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Algernon Blackwood Anthony Hope Anthony Trollope Anton Chekhov Arthur Conan Doyle Arthur Quiller-Couch Baroness Orczy Benjamin Disraeli Charles Dickens Dinah Craik E. Phillips Oppenheim Edith Wharton Elizabeth Gaskell Eugene Sue F. Marion Crawford G.A. Henty G.K. Chesterton George Gissing George Meredith Gertrude Atherton H. Rider Haggard H.G. Wells Hamlin Garland Henry James Honore de Balzac Horatio Alger Ivan Turgenev Jack London James Fenimore Cooper Joseph Conrad L. Frank Baum L.M. Montgomery Louisa May Alcott Luise Mühlbach Mrs. Humphry Ward Mrs. Oliphant P.G. Wodehouse Robert Louis Stevenson Sax Rohmer Thomas Hardy Upton Sinclair W. Somerset Maugham Walter Besant Wilkie Collins William Dean Howells William Makepeace Thackeray Brantz Mayer A.T. Mahan Adolf Hitler Agatha Christie Albert Jay Nock Alexandre Dumas Andrew Lang Ann Radcliffe Anne Brontë Anonymous Aristotle Bible Book Booker T. Washington Bram Stoker Brooks Adams Captain Russell Grenfell Cesare Lombroso Charles Callan Tansill Charles Darwin Charlotte Brontë Clark Howard Confucius David Gordon David Howden David Irving David Ray Griffin E.A. Ross Eden Phillpotts Edgar Allan Poe Edward Bellamy Edward Gibbon Elbert Hubbard Ellsworth Huntington Emile Zola Emily Brontë Evan Whitton Evelyn Dewey F. Scott Fitzgerald Fanny Burney Faustino Ballvé Felix Adler Ford Madox Ford Francis Parkman Frank Chodorov Frank Norris Frank R. Stockton Freda Utley Frederick Jackson Turner Friedrich A. Hayek Friedrich Engels Fyodor Dostoyevsky G.E. Mitton George Eliot George Jean Nathan Gustav Gottheil Gustave Flaubert Guy de Maupassant H.L. Mencken Hans-Hermann Hoppe Harriet Beecher Stowe Harry Elmer Barnes Heinrich Graetz Heinrich Heine Henry Adams Henry Fielding Henry Ford Henry M. Stanley Henryk Sienkiewicz Herbert Westbrook Herman Melville Hermann Hesse Herodotus Homer Hubert Howe Bancroft Hugh Lofting Isabel Paterson J.M. Barrie Jacob A. Riis James Hayden Tufts James Huneker James Joyce James Rice Jane Addams Jane Austen Jared Taylor Jefferson Davis Jeffrey Tucker John Dewey John Dos Passos John Galsworthy John Maynard Keynes John Reed John Stuart Mill John T. Flynn Jonathan Swift Jules Verne Karl Marx Kenneth Grahame Kevin Barrett Kevin MacDonald Knut Hamsun Laurence Sterne Lawrence H. White Leo Tolstoy Leon Trotsky Lewis Carroll Livy Llewellyn H. Rockwell Jr. Lord Acton Lord Dunsany Lothrop Stoddard Ludwig von Mises Lysander Spooner Marcel Proust Maria Edgeworth Maria Monk Mark Twain Mary Shelley Mary White Ovington Max Eastman Max Nordau Maxim Gorky Michael Collins Piper Miguel de Cervantes Saavedra Mungo Park Murray N. Rothbard Nathaniel Hawthorne Niccolò Machiavelli O. Henry Oscar Wilde Paul Craig Roberts Per Bylund Peter Brimelow Plato Plutarch Ralph Franklin Keeling Richard Francis Burton Richard Lovell Edgeworth Richard Lynn Robert Barr Robert S. Griffin Robin Koerner Rose Wilder Lane Rudyard Kipling S. Baring-Gould Saint Augustine Samuel Butler Sigmund Freud Sinclair Lewis Sisley Huddleston Stanley Weinbaum Stefan Zweig Stendhal Stephen Crane Stephen J. Sniegoski Suetonius Tacitus Theodore Canot Theodore Roosevelt Thomas Babington Macaulay Thomas Bulfinch Thomas C. Taylor Thomas Carlyle Thomas Dixon Thomas Jefferson Thomas More Thomas Nelson Page Thomas Paine Thomas Seltzer Thorstein Veblen Thucydides Ulysses S. Grant Van Wyck Brooks Victor Hugo Virginia Woolf W.E.B. Du Bois Walter Lippmann Walter Scott Washington Gladden Wilfred Wilson Willa Cather Willard Huntington Wright William Graham Sumner William H. Prescott William Henry Chamberlin Wilmot Robertson Winston Churchill Winston S. Churchill Woodrow Wilson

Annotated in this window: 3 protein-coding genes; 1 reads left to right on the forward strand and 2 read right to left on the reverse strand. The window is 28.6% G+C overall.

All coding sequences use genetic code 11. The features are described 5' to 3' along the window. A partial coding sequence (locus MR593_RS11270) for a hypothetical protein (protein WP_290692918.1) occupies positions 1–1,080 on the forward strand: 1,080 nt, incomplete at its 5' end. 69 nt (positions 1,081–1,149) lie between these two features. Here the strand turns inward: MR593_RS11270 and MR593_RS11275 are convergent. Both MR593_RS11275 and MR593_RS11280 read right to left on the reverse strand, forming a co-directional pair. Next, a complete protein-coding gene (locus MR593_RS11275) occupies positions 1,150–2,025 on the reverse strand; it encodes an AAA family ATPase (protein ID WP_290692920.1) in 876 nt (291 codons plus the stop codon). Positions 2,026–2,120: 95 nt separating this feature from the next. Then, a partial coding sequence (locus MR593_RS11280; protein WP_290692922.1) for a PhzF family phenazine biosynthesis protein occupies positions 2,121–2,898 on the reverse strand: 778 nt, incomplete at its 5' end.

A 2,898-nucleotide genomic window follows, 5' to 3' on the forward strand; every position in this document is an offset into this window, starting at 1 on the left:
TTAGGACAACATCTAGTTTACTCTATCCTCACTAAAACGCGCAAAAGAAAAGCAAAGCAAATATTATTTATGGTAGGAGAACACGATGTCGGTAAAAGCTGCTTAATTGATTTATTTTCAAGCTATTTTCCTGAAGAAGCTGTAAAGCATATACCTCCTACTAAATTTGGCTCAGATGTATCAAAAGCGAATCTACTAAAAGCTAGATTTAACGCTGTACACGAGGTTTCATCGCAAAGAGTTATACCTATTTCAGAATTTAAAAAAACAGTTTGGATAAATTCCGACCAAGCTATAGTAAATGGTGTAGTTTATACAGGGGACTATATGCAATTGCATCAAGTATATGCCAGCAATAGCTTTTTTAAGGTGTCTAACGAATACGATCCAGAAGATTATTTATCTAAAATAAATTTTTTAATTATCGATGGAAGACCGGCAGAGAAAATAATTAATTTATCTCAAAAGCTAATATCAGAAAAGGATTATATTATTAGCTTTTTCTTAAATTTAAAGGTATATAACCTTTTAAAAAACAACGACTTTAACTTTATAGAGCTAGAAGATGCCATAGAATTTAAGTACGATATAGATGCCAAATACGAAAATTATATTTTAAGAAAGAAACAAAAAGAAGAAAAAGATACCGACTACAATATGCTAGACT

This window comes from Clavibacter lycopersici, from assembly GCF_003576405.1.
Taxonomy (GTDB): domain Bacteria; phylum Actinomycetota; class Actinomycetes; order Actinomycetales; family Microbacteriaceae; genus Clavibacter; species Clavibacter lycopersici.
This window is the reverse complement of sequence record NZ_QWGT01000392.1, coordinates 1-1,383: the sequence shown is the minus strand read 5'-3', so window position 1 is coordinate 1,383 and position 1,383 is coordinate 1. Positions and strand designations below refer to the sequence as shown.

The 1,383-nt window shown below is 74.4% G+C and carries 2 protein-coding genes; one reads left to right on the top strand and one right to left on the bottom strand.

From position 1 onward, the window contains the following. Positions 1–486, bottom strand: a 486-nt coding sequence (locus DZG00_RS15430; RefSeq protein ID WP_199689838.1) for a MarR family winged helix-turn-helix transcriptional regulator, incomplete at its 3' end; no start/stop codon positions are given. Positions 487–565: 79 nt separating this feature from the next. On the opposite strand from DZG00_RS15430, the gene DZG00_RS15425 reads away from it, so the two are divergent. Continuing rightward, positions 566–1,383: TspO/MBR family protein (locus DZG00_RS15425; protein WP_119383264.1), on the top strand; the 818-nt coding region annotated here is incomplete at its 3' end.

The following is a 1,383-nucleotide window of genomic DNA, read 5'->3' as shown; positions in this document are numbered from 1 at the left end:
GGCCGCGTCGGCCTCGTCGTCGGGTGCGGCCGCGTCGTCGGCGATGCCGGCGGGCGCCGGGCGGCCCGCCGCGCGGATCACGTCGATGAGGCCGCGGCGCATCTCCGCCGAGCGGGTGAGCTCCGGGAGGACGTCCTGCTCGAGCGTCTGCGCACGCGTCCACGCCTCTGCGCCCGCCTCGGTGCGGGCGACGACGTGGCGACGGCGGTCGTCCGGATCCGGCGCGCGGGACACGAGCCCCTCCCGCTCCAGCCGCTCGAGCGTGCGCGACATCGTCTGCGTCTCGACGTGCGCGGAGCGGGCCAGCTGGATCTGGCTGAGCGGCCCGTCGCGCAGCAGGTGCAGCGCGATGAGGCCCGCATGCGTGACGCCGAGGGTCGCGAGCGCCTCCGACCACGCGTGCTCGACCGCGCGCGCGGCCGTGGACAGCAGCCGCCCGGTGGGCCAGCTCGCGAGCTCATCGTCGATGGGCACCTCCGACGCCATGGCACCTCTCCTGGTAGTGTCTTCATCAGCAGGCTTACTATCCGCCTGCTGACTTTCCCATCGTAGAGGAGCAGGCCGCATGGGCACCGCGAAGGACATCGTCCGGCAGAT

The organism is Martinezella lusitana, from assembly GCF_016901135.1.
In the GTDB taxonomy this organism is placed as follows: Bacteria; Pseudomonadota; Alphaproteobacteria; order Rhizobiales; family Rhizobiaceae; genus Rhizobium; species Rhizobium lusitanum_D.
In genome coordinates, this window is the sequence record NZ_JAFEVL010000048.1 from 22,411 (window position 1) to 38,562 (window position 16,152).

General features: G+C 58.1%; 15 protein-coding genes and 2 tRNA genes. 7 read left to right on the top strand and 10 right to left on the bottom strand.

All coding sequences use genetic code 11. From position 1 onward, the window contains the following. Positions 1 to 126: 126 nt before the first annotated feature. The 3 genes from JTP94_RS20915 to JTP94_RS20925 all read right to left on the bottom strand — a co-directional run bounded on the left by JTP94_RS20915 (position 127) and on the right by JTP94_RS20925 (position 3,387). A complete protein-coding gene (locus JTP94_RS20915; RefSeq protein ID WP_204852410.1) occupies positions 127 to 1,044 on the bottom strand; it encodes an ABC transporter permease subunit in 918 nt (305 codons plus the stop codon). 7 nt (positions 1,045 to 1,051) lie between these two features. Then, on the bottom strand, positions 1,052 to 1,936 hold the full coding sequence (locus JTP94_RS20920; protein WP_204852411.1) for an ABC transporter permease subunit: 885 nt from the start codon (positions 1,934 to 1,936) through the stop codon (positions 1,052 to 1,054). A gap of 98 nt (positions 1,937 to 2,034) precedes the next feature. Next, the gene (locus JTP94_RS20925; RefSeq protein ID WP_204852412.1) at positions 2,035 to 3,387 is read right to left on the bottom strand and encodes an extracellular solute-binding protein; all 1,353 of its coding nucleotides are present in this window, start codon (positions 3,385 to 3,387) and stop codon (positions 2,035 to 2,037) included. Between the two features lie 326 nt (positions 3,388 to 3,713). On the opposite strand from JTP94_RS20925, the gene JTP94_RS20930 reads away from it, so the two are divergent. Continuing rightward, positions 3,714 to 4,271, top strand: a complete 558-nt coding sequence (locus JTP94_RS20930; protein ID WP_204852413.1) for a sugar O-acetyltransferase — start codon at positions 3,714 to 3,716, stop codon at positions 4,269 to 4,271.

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    The ideal economic policy, both for today and tomorrow, is very simple. Government should protect and defend against domestic and foreign aggression the lives and property of the persons under its jurisdiction, settle disputes that arise, and leave the people otherwise free to pursue their various goals and ends in life. This is a radical... Read More